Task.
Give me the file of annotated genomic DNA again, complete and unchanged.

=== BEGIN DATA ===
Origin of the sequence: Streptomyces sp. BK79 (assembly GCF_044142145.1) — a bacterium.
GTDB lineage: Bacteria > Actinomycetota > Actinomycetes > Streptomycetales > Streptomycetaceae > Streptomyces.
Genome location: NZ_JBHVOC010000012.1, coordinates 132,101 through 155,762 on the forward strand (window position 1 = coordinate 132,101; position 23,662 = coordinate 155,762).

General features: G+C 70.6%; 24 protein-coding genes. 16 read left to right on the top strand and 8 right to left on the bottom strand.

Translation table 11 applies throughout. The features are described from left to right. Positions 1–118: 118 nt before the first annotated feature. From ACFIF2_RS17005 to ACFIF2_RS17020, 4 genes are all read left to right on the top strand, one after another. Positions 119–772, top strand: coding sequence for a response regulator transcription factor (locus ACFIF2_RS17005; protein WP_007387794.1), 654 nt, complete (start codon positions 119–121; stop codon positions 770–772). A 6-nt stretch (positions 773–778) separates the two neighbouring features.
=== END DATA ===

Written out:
Origin of the sequence: Streptomyces sp. BK79 (assembly GCF_044142145.1) — a bacterium.
GTDB lineage: Bacteria > Actinomycetota > Actinomycetes > Streptomycetales > Streptomycetaceae > Streptomyces.
Genome location: NZ_JBHVOC010000012.1, coordinates 132,101 through 155,762 on the forward strand (window position 1 = coordinate 132,101; position 23,662 = coordinate 155,762).

General features: G+C 70.6%; 24 protein-coding genes. 16 read left to right on the top strand and 8 right to left on the bottom strand.

Translation table 11 applies throughout. The features are described from left to right. Positions 1–118: 118 nt before the first annotated feature. From ACFIF2_RS17005 to ACFIF2_RS17020, 4 genes are all read left to right on the top strand, one after another. Positions 119–772, top strand: coding sequence for a response regulator transcription factor (locus ACFIF2_RS17005; protein WP_007387794.1), 654 nt, complete (start codon positions 119–121; stop codon positions 770–772). A 6-nt stretch (positions 773–778) separates the two neighbouring features.